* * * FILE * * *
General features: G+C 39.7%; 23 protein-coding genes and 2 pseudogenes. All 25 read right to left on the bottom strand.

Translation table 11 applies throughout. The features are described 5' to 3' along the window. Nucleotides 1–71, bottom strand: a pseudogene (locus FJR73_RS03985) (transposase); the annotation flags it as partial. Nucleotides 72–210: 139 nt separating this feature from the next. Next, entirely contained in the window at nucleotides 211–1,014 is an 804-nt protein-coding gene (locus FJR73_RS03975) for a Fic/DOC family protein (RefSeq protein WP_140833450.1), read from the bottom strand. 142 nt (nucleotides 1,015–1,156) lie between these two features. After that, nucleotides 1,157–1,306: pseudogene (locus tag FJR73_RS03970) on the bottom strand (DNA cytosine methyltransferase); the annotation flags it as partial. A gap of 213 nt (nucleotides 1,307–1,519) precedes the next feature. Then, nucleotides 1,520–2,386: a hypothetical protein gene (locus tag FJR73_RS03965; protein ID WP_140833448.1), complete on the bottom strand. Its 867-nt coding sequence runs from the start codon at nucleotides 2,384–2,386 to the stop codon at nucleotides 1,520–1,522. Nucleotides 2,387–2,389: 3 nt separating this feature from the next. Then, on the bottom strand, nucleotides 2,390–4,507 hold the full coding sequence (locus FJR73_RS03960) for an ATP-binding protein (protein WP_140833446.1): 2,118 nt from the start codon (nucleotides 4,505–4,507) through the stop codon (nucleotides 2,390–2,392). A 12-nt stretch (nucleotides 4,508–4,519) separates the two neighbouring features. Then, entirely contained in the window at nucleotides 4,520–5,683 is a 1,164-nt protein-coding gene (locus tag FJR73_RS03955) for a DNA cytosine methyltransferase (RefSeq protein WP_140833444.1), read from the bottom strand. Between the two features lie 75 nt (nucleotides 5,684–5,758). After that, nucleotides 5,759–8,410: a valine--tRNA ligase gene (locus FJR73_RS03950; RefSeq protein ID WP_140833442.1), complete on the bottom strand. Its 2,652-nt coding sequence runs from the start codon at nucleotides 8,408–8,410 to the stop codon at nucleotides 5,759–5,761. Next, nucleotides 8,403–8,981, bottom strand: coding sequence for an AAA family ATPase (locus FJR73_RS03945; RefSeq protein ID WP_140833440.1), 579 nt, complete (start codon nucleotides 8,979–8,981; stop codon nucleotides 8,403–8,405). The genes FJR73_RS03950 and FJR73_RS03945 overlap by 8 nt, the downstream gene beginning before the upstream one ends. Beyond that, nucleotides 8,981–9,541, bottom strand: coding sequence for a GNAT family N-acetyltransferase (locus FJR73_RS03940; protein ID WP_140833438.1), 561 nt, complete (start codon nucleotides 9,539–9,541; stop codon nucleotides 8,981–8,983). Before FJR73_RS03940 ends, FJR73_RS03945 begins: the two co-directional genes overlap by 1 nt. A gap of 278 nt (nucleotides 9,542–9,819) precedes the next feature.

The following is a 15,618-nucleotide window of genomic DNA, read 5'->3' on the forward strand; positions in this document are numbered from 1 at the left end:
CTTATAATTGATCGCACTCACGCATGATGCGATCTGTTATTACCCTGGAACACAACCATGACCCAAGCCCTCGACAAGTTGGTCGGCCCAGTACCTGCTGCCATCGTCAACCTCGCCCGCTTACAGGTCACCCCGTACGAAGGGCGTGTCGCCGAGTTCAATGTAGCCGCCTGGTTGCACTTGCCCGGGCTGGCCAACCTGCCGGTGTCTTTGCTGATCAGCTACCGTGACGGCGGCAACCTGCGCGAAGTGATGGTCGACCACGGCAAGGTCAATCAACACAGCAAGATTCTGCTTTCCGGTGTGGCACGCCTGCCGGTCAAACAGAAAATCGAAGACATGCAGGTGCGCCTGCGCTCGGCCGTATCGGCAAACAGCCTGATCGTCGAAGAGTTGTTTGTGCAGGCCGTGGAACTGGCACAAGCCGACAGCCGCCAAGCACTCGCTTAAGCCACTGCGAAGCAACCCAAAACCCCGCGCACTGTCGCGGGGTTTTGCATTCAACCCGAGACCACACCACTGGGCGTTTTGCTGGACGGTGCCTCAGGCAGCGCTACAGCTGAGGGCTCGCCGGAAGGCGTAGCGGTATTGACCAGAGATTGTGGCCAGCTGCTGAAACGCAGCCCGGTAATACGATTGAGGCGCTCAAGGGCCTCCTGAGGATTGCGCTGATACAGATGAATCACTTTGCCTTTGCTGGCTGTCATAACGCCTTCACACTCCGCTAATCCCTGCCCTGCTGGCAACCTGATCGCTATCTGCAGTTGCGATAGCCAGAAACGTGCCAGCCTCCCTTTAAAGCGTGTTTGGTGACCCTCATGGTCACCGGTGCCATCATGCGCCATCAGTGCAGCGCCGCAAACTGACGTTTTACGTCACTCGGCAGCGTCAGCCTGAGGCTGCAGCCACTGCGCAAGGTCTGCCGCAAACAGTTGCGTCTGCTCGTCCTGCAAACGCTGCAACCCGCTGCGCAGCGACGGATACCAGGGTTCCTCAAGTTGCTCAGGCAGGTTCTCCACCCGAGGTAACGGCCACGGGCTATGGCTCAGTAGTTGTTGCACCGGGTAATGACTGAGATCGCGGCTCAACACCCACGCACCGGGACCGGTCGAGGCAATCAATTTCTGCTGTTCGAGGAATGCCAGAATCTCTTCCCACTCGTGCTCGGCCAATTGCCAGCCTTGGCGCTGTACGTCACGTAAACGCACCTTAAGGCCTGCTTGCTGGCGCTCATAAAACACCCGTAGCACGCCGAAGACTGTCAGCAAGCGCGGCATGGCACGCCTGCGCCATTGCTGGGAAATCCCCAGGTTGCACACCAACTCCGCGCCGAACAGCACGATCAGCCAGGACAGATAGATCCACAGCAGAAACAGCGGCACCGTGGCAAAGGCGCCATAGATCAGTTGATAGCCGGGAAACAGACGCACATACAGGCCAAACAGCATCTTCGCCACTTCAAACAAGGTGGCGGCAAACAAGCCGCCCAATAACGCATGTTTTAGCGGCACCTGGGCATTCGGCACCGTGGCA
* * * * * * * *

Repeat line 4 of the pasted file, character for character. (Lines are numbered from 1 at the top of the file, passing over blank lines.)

CTTATAATTGATCGCACTCACGCATGATGCGATCTGTTATTACCCTGGAACACAACCATGACCCAAGCCCTCGACAAGTTGGTCGGCCCAGTACCTGCTGCCATCGTCAACCTCGCCCGCTTACAGGTCACCCCGTACGAAGGGCGTGTCGCCGAGTTCAATGTAGCCGCCTGGTTGCACTTGCCCGGGCTGGCCAACCTGCCGGTGTCTTTGCTGATCAGCTACCGTGACGGCGGCAACCTGCGCGAAGTGATGGTCGACCACGGCAAGGTCAATCAACACAGCAAGATTCTGCTTTCCGGTGTGGCACGCCTGCCGGTCAAACAGAAAATCGAAGACATGCAGGTGCGCCTGCGCTCGGCCGTATCGGCAAACAGCCTGATCGTCGAAGAGTTGTTTGTGCAGGCCGTGGAACTGGCACAAGCCGACAGCCGCCAAGCACTCGCTTAAGCCACTGCGAAGCAACCCAAAACCCCGCGCACTGTCGCGGGGTTTTGCATTCAACCCGAGACCACACCACTGGGCGTTTTGCTGGACGGTGCCTCAGGCAGCGCTACAGCTGAGGGCTCGCCGGAAGGCGTAGCGGTATTGACCAGAGATTGTGGCCAGCTGCTGAAACGCAGCCCGGTAATACGATTGAGGCGCTCAAGGGCCTCCTGAGGATTGCGCTGATACAGATGAATCACTTTGCCTTTGCTGGCTGTCATAACGCCTTCACACTCCGCTAATCCCTGCCCTGCTGGCAACCTGATCGCTATCTGCAGTTGCGATAGCCAGAAACGTGCCAGCCTCCCTTTAAAGCGTGTTTGGTGACCCTCATGGTCACCGGTGCCATCATGCGCCATCAGTGCAGCGCCGCAAACTGACGTTTTACGTCACTCGGCAGCGTCAGCCTGAGGCTGCAGCCACTGCGCAAGGTCTGCCGCAAACAGTTGCGTCTGCTCGTCCTGCAAACGCTGCAACCCGCTGCGCAGCGACGGATACCAGGGTTCCTCAAGTTGCTCAGGCAGGTTCTCCACCCGAGGTAACGGCCACGGGCTATGGCTCAGTAGTTGTTGCACCGGGTAATGACTGAGATCGCGGCTCAACACCCACGCACCGGGACCGGTCGAGGCAATCAATTTCTGCTGTTCGAGGAATGCCAGAATCTCTTCCCACTCGTGCTCGGCCAATTGCCAGCCTTGGCGCTGTACGTCACGTAAACGCACCTTAAGGCCTGCTTGCTGGCGCTCATAAAACACCCGTAGCACGCCGAAGACTGTCAGCAAGCGCGGCATGGCACGCCTGCGCCATTGCTGGGAAATCCCCAGGTTGCACACCAACTCCGCGCCGAACAGCACGATCAGCCAGGACAGATAGATCCACAGCAGAAACAGCGGCACCGTGGCAAAGGCGCCATAGATCAGTTGATAGCCGGGAAACAGACGCACATACAGGCCAAACAGCATCTTCGCCACTTCAAACAAGGTGGCGGCAAACAAGCCGCCCAATAACGCATGTTTTAGCGGCACCTGGGCATTCGGCACCGTGGCA